Fruited Holiday Tea Loaf

by AmyCakes of Cambridge Mass.


Yield: Three loaves
Categories: Muffins, Tea loaves & Quickbreads
Equipment:3 loaf pans (4"x 9"x 3"deep)


  • 1-3/4 pounds diced dried fruits (chose among raisins, dried cherries,
        cranberries, apricots, peaches, nectarines, pears, dates, figs, apples,
        pineapple, candied cherries, citron, lemon peel, orange peel,
        crystallized ginger, etc.)
  • 2 ounces orange juice (1/4 cup)
  • 1 cup eggs
  • 1-7/8 cups oil
  • 2 cups sugar (1 pound, 2 ounces)
  • 2 cups milk
  • 3 cups (sifted) cake flour (12 ounces)
  • 1-1/2 Tablespoons baking powder
  • 1/2 teaspoon nutmeg
  • 1/2 teaspoon allspice
  • 1 teaspoon cinnamon
  • 10 ounces chopped nuts (pecans and walnuts)


1. Sprinkle the juice over the fruit and set it aside. The juice will be absorbed while the rest of the ingredients are mixed.

2. In the mixer bowl, blend the first three ingredients. Sift the other dry ingredients together, reserving about a cup of flour, and add alternately with the milk. This batter stores well under refrigeration or freezing, Toss the remaining flour with the nuts and soaked fruit. This is called "dredging." Coating the fruit with dry flour traps air, which makes it buoyant in the thick liquid until the batter solidifies.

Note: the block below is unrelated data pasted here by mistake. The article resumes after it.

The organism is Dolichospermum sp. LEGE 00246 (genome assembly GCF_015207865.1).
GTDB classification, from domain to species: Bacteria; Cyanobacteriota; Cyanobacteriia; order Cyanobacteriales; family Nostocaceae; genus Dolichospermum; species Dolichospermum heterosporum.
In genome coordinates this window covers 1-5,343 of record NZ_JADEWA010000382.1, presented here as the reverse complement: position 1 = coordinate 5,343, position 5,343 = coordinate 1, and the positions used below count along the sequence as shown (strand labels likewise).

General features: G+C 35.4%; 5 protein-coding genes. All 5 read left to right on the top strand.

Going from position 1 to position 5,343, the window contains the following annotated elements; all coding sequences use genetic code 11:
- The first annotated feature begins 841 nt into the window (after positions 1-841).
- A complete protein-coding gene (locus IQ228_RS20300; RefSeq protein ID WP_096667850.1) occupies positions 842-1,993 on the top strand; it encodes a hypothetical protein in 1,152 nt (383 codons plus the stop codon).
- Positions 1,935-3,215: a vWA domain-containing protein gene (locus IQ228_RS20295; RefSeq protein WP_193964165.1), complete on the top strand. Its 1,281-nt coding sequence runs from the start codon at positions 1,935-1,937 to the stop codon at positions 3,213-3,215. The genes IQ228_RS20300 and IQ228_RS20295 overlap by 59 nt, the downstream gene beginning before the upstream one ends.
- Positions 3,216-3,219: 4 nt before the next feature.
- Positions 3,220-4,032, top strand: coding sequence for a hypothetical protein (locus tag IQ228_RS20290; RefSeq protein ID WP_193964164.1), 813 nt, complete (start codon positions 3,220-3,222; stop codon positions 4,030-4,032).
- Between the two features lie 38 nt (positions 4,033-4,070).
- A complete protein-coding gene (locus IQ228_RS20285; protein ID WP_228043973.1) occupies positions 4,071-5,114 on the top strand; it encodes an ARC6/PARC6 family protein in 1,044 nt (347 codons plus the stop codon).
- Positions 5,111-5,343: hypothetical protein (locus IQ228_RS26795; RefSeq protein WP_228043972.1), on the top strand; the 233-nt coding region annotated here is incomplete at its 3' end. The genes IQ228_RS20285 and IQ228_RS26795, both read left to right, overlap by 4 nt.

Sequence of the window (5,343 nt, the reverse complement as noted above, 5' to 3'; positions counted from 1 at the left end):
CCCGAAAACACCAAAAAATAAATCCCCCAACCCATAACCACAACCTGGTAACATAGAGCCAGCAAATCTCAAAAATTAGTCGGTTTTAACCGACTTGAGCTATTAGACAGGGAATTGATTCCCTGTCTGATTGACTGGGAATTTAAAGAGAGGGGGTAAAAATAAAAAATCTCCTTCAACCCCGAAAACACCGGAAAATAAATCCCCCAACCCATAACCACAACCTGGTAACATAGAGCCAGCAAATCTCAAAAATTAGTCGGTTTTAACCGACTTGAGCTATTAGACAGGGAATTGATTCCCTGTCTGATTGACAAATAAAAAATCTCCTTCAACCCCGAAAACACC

Notes: I line my loaf-pans with brown paper or baker's pan liner with pan grease. That way they slip right out of the pan, already wrapped, and the pan needs very little scrubbing. Grocery bags are fine for this. There is enough batter for three loaf pans.

You can fill the pans, freeze it raw and stack the wrapped bricks in the freezer. The night before you want to serve it (fresh-baked) drop it back in the pan to thaw in the refrigerator.

Rest it for half an hour before baking, to counteract any overmixing. Overmixing creates a tougher product with large teardrop shaped air pockets, called tunnels.

3. Bake at 350 F for 1 hour.

The loaf will rise evenly and develop a crease down the center. It will "skin" before it finishes rising, splitting open at the crease and doming. When you check for doneness, look into this crack. The batter should be golden.

Serve it with choice of sweet butter or cream cheese. A dollop or rosette of cream cheese icing would work well, too. Come to think of it, I wouldn't object to a saucer of lemon curd, either. Since it's kind of a cross between a fruit cake and a muffin, lots of English and New England sorts of accompaniments should work (Hard sauce, Ginger Cream) for a snack.


Muffins and Quickbreads



© 1997, Steve K. Holzinger. All rights reserved.

This page originally published as part of the electronic Gourmet Guide between 1994 and 1998.

Copyright © 2007, Forkmedia LLC. All rights reserved.

Modified August 2007

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